meidei wrote:Because you want to write them like that, don't give others the impression that Κόγγο will be seen as standard by the majority.

No I don't! What I said was that I disagree with a certain rule but as a greek language teacher I always follow them. (btw it is Κογκό not Κόγκο) Dura leχ sed lex. :)

User avatar
meidei
Posts: 6119
Joined: 2010-08-08, 19:56
Country: CY Cyprus (Κύπρος / Kıbrıs)

Re: When to use -ΓΚ- or -ΓΓ-

Postby meidei » 2013-12-14, 18:53

Despite the fact that the term "proper greek" (σωστά/ορθά ελληνικά) is used at all schools and universities of Greece

Who said that Greek-speaking schools are bastions of scientific methods?

and considering the constant mistreatment of the standard language in Cyprus, it's not surprising to hear that from a cypriot.

Cut off the personal attacks.
It's not the place to discuss language policies in Cyprus, but if you do research that, you'll see that the reason for inadequate mastery of SMG in Cyprus is because we use books (issued by the Greek Ministry of Education) that assume the students already speak SMG natively, when in fact they don't. Not because anyone in Cyprus wants to move away from SMG as an official language.

By whom? Are you sure they refer to the proper pronunciation?

By professional linguists who recorded and analysed speakers of SMG.

This is the often-cited Arvaniti 1999, already finding that PRE-nasalisation is becoming less common, and de-nasalised voiced stops are on the rise.
arvaniti99.png

Arvaniti_JIPA_GR.pdf



"Purism advocates"? You should know that the "Language Question" belongs to history. It ended for good decades ago. If there still exist a handful of purists, they are just a few eccentric, odd, old people, mostly royalists, 80 years old and above. I don't think they are able to write articles anymore.

You know I am not talking about Katharevousa advocates.
Maybe you want me to use the term "language defenders". Fair enough.
Here's an example of a high profile "language defender" bemoaning the rise of denasalised voiced stops, putting them in the same list as ungrammatical constructs (but also other aesthetic variety that isn't ungrammatical)
Πoλλoί είναι στις μέρες μας αυτoί πoυ, σε πoλλoύς ραδιoφωvικoύς και τηλεoπτικoύς, ιδιωτικoύς ιδίως σταθμoύς, δεν εκφωvoύν αλλά εκ-φoνεύoυν τα κείμενα!... Τα εκτελoύν εν ψυχρώ και σε όλα τα επίπεδα: τo λεξιλoγικό, τo γραμματικoσυντακτικό και, πρoπάvτων, τo φωνητικό και τo νoηματικό. Τo να μη ξέρεις πώς πρoφέρoνται τα b (μπ), d (ντ), g (γκ, γγ) στην αρχή και στo μέσo τής λέξης (και να πρoφέρεις εκπobή, όgoς, πάda και παdoύ).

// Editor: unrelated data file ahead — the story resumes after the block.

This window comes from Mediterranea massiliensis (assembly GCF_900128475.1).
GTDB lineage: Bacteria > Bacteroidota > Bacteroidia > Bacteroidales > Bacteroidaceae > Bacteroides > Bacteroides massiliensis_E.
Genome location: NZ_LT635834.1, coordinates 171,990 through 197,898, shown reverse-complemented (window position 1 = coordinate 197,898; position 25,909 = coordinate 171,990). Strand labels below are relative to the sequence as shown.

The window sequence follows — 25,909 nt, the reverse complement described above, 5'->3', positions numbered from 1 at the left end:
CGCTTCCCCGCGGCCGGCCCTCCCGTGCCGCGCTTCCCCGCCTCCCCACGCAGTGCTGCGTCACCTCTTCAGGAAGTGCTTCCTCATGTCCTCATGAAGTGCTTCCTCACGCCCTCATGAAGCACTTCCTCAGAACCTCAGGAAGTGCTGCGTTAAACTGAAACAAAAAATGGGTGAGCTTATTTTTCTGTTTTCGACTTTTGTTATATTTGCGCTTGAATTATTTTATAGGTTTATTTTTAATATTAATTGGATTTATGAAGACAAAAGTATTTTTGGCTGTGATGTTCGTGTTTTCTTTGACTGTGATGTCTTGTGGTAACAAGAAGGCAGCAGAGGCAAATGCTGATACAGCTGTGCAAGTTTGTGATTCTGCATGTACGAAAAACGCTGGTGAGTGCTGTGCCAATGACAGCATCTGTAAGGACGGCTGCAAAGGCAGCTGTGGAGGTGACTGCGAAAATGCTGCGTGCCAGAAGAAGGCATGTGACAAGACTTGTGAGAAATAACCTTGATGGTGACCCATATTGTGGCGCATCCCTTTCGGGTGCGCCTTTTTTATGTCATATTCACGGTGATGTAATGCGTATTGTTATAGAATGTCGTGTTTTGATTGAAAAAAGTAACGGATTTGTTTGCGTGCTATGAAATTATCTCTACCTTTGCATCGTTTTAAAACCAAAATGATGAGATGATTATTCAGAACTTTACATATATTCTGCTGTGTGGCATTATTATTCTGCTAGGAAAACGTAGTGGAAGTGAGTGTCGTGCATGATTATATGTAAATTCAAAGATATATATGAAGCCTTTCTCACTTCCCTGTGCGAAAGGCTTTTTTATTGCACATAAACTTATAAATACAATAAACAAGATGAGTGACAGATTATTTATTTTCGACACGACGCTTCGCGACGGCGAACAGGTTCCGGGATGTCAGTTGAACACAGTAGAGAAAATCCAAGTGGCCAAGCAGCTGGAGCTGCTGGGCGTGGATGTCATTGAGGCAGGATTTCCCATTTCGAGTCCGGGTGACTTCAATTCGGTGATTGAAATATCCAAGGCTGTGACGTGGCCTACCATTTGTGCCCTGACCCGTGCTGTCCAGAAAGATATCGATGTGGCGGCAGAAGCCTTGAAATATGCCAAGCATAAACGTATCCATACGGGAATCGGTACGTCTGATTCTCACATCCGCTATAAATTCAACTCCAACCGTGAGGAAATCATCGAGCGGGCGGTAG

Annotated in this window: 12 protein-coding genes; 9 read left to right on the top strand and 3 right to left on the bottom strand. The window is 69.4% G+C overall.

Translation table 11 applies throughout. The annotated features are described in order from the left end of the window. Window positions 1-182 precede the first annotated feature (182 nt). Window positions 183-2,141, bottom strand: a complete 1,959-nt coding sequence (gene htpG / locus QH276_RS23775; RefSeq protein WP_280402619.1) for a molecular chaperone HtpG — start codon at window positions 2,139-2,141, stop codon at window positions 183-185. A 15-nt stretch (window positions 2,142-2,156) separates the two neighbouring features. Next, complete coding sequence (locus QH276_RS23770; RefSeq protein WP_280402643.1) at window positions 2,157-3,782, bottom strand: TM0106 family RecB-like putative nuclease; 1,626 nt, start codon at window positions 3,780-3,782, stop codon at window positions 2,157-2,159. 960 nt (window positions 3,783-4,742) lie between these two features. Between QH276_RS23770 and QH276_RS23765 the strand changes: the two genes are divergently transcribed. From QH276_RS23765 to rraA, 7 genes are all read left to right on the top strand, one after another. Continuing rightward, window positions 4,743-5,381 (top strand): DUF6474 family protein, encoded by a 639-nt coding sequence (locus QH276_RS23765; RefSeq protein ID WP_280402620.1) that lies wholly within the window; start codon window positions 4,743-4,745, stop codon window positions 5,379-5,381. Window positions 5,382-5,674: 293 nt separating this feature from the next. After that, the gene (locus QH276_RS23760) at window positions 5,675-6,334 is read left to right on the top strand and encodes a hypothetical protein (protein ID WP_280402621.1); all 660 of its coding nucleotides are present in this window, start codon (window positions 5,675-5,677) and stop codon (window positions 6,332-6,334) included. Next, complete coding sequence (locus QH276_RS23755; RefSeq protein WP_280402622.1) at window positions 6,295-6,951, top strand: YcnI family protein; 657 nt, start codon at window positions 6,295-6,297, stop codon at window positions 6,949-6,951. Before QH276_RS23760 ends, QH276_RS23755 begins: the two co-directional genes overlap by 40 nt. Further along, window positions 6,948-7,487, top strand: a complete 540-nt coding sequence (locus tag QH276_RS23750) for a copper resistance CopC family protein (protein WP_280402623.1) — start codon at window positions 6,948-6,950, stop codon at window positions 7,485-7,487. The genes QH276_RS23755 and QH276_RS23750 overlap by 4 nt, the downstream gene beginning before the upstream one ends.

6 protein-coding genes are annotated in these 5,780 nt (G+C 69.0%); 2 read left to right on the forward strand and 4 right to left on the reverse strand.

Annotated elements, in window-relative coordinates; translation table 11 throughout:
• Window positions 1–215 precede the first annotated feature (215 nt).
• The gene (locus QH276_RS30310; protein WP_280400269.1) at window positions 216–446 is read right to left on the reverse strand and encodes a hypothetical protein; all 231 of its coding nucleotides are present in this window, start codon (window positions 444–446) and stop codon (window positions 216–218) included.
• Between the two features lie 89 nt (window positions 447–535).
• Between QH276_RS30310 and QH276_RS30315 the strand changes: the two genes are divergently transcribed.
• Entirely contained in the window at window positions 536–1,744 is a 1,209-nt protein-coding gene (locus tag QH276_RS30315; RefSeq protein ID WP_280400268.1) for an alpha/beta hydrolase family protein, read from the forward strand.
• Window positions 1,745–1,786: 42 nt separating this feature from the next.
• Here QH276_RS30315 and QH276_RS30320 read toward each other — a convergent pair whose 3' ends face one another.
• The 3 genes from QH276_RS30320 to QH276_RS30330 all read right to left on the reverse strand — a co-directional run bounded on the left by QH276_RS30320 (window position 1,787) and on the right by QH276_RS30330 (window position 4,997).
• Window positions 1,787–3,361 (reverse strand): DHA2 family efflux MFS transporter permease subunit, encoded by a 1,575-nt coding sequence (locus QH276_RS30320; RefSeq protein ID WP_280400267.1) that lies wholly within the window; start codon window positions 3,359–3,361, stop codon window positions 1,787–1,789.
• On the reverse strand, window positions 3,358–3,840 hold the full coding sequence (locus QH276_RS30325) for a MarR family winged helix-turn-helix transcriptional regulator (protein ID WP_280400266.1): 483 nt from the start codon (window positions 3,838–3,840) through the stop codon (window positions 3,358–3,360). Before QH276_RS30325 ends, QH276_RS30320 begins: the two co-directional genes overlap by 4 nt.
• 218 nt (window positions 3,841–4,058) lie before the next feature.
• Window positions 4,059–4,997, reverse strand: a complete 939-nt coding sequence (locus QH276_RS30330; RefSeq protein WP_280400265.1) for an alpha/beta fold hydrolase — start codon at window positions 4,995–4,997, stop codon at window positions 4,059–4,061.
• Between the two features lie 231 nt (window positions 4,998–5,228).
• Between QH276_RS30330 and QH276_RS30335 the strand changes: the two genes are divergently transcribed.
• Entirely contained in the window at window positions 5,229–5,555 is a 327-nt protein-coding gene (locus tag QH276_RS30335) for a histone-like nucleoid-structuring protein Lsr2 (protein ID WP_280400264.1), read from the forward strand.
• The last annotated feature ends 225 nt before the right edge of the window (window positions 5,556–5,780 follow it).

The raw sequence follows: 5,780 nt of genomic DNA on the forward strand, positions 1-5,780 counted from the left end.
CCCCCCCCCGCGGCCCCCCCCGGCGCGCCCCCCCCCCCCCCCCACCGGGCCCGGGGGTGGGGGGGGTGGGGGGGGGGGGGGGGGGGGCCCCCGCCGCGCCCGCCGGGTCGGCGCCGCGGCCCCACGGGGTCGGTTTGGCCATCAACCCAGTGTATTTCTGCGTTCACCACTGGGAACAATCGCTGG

He says that de-nasalisation is akin to 'murdering' a text.


Even a school student knows that our orthography is historical, which means that the way a word is spelled reveals its etymological roots.

It is partly historical. That applies mostly to native words (and even then, not to all of them), and old loanwords (a stretch by the way. Spelling it Σαίξπυρ doesn't lead you to Shakespeare since αι and υ are used to transcribe a dozen of other foreign vowel spellings. At best it tells you "it's anything other than Sexpir")
*etymologically incorrect; normally they should be spelled "κογγρέσσο" and "Κογγό"

Those forms are rarely used in modern writing. The same way we now spell "έτσι" "έτσι", not "έτζη", as it was once the proper form.

Just make it clear when you are bringing up obsolete forms calling them "actually correct", because people might go around using them.
You do not have the required permissions to view the files attached to this post.
Knows:Cypriot Standard Greek & Cypriot Spoken Greek (el-cy)| (en)|Standard Greek - Greece's Written Standard (el)
Attempting:  (tr) (sgn-CY)
Resuming shorty: (fr)
Forgetting: (ja)

dimos
Posts: 274
Joined: 2008-10-24, 15:24
Real Name: mitsos
Gender: male
Location: Thessaloniki
Country: GR Greece (Ελλάς)

Re: When to use -ΓΚ- or -ΓΓ-

Postby dimos » 2013-12-17, 11:10

meidei wrote:Who said that Greek-speaking schools are bastions of scientific methods?

Nihilistic and insulting.
meidei wrote:Cut off the personal attacks.

Don't take my criticism personally.
meidei wrote:
By whom? Are you sure they refer to the proper pronunciation?

By professional linguists who recorded and analysed speakers of SMG.

Everyone has the right to analyse new tendencies and neologisms in grammar and phonology BUT the most reliable grammar books are those used by schools for the reason that they have the approval of the Academy of Athens, the most authoritative scientific institution responsible for the language. The new Grammar book issued this year surprisingly makes no mention of pronunciation rules for ΓΓ and ΓΚ (!) whereas the previous one (in use for many many years) makes it clear that:
-ΓΓ is always nasalised (occurs mid-word). The first Γ is pronounced Ν the second like non-nasalised ΓΚ (Αγγλία->Αν-γκλία, φεγγάρι->φεν-γκάρι)
-ΓΚ is nasalised in MOST cases (mid-word position). Thus, Γ is pronounced separately like a N, and K is pronounced like the non-nasalised ΓΚ (g) (αγκάθι-> αν-γκάθι, αγκαλιά-> αν-γκαλιά etc)
-ΓΚ is not nasalised
1) at the beginning of words and
2) at the middle of words following a consonant (αργκό-> αρ-γκό)
3) RARELY at the middle of words following a vowel, mostly in loanwords (μπαγκέτα->μπα-γκέτα)

It is confusing for a foreign learner of greek to be taught incorrect neologisms. I know you believe that nothing can be considered incorrect (it is your personal right to think so) but this is against the general attitude of greek linguists who are extremely reluctant to accept any changes in phonology and grammar (proper vs non-proper). Such deviations from the standard language indicate low education level and most people (try to) avoid them, at least in Greece.